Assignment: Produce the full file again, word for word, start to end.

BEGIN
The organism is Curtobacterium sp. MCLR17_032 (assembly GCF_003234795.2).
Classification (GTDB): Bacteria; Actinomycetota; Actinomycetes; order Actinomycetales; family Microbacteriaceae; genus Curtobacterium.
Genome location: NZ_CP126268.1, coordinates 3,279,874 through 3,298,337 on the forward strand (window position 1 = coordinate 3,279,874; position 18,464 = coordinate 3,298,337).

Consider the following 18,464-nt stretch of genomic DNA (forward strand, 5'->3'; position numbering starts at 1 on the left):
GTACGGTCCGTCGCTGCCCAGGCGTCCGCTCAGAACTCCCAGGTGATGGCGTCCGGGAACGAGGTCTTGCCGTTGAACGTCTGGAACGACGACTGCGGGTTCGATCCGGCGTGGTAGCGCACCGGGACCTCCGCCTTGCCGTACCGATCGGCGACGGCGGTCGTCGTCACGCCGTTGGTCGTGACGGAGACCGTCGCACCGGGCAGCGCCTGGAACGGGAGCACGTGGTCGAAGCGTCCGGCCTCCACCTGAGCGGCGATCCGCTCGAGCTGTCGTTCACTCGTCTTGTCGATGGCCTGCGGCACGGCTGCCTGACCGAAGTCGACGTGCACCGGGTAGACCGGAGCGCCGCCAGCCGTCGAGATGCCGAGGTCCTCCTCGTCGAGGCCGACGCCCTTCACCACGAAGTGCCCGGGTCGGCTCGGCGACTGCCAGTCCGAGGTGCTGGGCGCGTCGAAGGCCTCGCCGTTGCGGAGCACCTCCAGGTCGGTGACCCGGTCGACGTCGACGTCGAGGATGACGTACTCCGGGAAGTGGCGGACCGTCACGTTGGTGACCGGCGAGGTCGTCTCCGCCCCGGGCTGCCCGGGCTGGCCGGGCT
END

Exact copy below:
The organism is Curtobacterium sp. MCLR17_032 (assembly GCF_003234795.2).
Classification (GTDB): Bacteria; Actinomycetota; Actinomycetes; order Actinomycetales; family Microbacteriaceae; genus Curtobacterium.
Genome location: NZ_CP126268.1, coordinates 3,279,874 through 3,298,337 on the forward strand (window position 1 = coordinate 3,279,874; position 18,464 = coordinate 3,298,337).

Consider the following 18,464-nt stretch of genomic DNA (forward strand, 5'->3'; position numbering starts at 1 on the left):
GTACGGTCCGTCGCTGCCCAGGCGTCCGCTCAGAACTCCCAGGTGATGGCGTCCGGGAACGAGGTCTTGCCGTTGAACGTCTGGAACGACGACTGCGGGTTCGATCCGGCGTGGTAGCGCACCGGGACCTCCGCCTTGCCGTACCGATCGGCGACGGCGGTCGTCGTCACGCCGTTGGTCGTGACGGAGACCGTCGCACCGGGCAGCGCCTGGAACGGGAGCACGTGGTCGAAGCGTCCGGCCTCCACCTGAGCGGCGATCCGCTCGAGCTGTCGTTCACTCGTCTTGTCGATGGCCTGCGGCACGGCTGCCTGACCGAAGTCGACGTGCACCGGGTAGACCGGAGCGCCGCCAGCCGTCGAGATGCCGAGGTCCTCCTCGTCGAGGCCGACGCCCTTCACCACGAAGTGCCCGGGTCGGCTCGGCGACTGCCAGTCCGAGGTGCTGGGCGCGTCGAAGGCCTCGCCGTTGCGGAGCACCTCCAGGTCGGTGACCCGGTCGACGTCGACGTCGAGGATGACGTACTCCGGGAAGTGGCGGACCGTCACGTTGGTGACCGGCGAGGTCGTCTCCGCCCCGGGCTGCCCGGGCTGGCCGGGCT